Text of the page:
Erin worked closely with Indiana Dunes National Park rangers to update their talking points for the ranger-led hike of Mount Baldy. Erin’s research on Mount Baldy helps visitors understand:
- Mount Baldy is a dune on a dune. The base dune is 3,000 years old.
- Wind patterns in combination with wave action and a jetty affect sediment deposition, deprivation, and erosion.
- The wind lifts fine grains of sand from the shoreline, which rise over and fall down the back side of the dune. This has caused the footprint of Mount Baldy to expand.
- Accounts of holes in dunes have not previously been documented by scientists.
- When buried, some trees are vulnerable to fungi-induced decay.
- The wind can remove sand, exposing cavities that were once buried trees, creating hazardous “dune decomposition chimneys” (Argyilan et al., 2015).
Dr. Robert Brodman
Dr. Robert Brodman, herpetologist, began working with iSWOOP in 2016. Dr. Brodman and an impressive team of undergraduate students have conducted long-term studies of amphibian populations and their response to fire, restoration work in the park, and climate change. Visitors learned about the studies, the kinds of amphibians that live in the park, and how scientists study frogs, using song meters.
In addition to his academic publications, Dr. Brodman and up-and-coming researcher, Sophie Phillips, co-authored a short article on indicator species for Frontiers for Young Minds (forthcoming in 2022).
Jacquelyn Gill, paleoecologist and Assistant Professor of climate science at the University of Maine began working with iSWOOP in 2016. At Acadia visitors learn about bog, lake, and sediment coring a way to understand landscapes after a glacier covered Maine with a mile or more of ice. Gill and her students collect core samples so they can identify tiny grains of pollen, charcoal, and evidence from animal dung that remain after treating a cubic centimeter of sediment, examined and counted under a microscope.
In this video, Jacquelyn tells about her experiences “Tasting the Ice Age.”
Juniper Harrower, Joshua tree survival at Joshua Tree National Park
Featured scientist, Juniper Harrower, conducted research on the interactions of moths and fungal networks in order to better understand Joshua tree survival at different elevations. Juniper looked at what is happening around trees and out of sight, around their roots.
To see more of Juniper Harrower’s work, visit HeyJTree. It’s like an online dating site where anyone can meet a Joshua tree.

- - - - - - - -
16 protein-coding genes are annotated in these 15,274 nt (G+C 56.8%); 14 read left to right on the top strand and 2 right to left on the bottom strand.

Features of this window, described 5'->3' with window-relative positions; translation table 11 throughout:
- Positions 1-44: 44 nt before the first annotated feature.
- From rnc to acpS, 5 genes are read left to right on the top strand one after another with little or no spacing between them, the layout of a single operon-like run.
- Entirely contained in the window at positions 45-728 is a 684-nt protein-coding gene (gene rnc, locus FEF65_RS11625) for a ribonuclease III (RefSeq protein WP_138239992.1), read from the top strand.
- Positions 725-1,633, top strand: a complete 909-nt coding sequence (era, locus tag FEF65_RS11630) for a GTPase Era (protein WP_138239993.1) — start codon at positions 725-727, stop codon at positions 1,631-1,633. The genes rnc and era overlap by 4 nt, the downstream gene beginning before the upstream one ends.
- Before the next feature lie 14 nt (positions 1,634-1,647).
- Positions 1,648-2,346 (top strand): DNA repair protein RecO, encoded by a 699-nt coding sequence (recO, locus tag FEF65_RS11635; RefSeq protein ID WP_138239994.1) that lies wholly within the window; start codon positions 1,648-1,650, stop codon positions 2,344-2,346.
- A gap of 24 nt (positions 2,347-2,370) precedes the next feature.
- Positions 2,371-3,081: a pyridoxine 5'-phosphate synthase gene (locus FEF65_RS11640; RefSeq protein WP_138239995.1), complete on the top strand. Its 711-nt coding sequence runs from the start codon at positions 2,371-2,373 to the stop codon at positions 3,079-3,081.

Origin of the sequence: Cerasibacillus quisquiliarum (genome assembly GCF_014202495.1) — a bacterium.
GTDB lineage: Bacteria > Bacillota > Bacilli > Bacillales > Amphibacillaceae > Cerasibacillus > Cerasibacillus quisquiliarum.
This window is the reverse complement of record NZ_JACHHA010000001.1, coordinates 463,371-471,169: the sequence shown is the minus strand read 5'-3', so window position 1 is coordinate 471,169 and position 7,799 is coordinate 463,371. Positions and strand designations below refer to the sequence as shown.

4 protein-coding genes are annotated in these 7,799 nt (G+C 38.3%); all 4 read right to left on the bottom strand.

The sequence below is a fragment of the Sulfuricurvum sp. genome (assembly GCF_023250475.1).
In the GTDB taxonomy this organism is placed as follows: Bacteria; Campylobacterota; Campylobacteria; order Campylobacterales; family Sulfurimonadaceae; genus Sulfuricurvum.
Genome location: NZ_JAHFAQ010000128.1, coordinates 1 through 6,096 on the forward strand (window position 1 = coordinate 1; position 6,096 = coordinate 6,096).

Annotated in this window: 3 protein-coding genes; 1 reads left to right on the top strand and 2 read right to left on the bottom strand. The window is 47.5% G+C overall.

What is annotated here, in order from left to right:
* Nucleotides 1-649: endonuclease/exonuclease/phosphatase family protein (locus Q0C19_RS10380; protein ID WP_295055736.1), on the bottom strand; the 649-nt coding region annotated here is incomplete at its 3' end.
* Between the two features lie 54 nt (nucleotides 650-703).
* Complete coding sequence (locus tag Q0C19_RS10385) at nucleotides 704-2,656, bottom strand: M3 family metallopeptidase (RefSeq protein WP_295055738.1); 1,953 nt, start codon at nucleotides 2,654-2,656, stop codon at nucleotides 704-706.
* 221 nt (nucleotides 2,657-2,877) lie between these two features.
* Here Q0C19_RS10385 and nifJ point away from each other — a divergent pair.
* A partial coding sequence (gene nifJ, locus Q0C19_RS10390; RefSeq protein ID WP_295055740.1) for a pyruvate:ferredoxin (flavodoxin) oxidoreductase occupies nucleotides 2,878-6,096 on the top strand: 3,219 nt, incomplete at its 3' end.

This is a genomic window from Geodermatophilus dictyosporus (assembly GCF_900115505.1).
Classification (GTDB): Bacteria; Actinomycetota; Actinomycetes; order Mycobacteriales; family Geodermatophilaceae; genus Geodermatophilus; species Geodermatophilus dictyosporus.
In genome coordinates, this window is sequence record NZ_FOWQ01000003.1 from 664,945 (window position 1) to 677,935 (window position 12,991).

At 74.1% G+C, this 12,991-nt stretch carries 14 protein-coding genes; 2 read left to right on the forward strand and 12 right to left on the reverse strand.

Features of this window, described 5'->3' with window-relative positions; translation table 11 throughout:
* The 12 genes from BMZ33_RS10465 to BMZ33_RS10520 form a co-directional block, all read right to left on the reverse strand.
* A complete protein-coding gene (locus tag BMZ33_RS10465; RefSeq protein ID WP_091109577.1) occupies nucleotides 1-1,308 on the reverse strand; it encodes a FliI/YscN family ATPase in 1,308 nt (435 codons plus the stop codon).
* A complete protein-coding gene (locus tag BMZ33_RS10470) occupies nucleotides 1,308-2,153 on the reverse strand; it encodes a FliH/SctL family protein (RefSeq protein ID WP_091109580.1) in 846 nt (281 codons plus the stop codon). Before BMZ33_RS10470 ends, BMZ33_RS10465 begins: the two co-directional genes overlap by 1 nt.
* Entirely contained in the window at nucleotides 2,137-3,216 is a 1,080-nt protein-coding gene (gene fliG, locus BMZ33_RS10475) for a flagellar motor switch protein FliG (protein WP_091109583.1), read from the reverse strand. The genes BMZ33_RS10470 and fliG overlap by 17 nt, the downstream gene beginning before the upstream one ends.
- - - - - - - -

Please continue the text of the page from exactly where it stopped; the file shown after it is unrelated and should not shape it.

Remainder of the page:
Juniper and her artist friends created this short animation.
Katie Percy, avian biologist with Audubon Louisiana, studies Prothonotary warblers at a number of sites around Louisiana.
- How will Louisiana’s coastal habitat loss affect the Prothotary warblers?
- Where should protection efforts focus?
Katie Percy and other avian biologists worked used nanotags and nesting boxes to track the habits and habitat use of these birds in an effort to predict how changes in the coastal ecosystem might affect them and other residents of the area. Wader-wearing researchers like Percy, learned about the routes that the warblers took from Colombia to Jean Lafitte National Historic Park and Preserve.
Nickolay Hristov and Louise Allen
Nickolay Hristov and Louise Allen use long-range laser scanners—for modeling bat caves—and portable thermal cameras—to capture bat-life in the darkest parts of caves.
Louise Allen has published on bats’ physiological responses to human-induced environmental change, as well as disease ecology, stress physiology and reproduction.
Nickolay Hristov, co-PI, uses cutting edge technologies like motion capture and laser scanning to understand the Brazilian free-tailed bat. He has led studies of population dynamics in bats and butterflies. Hristov uses cutting edge technologies like motion capture and laser scanning to solve age-old questions. He has published in the Journal of Mammology on thermal infrared imagery to enhance the understanding of colony size and behavior.
Caitlin McDonough MacKenzie
Caitlin studies the ecological effects of climate change on plant communities from shifts in flowering phenology to shifts in treeline. Her research explores these changes over multiple time scales — from the current growing season to the last 15,000 years — in partnerships with managers and conservation practitioners. She is interested in underutilized sources of historical ecology data including herbarium specimens, field notebooks, photographs, and old floras; the potential for community-based participatory science in phenology research; and the intersection of science and policy.
In 2021, Caitlin was a Visiting Assistant Professor in Environmental Studies at Colby College.
George Jacobson, Stephen Norton, Duane and Ruth Braun
who have researched change over time in Acadia National Park.
Rulon Clark and Grace Freymiller
who have researched kangaroo rats and their stunning feats in the Mojave Desert.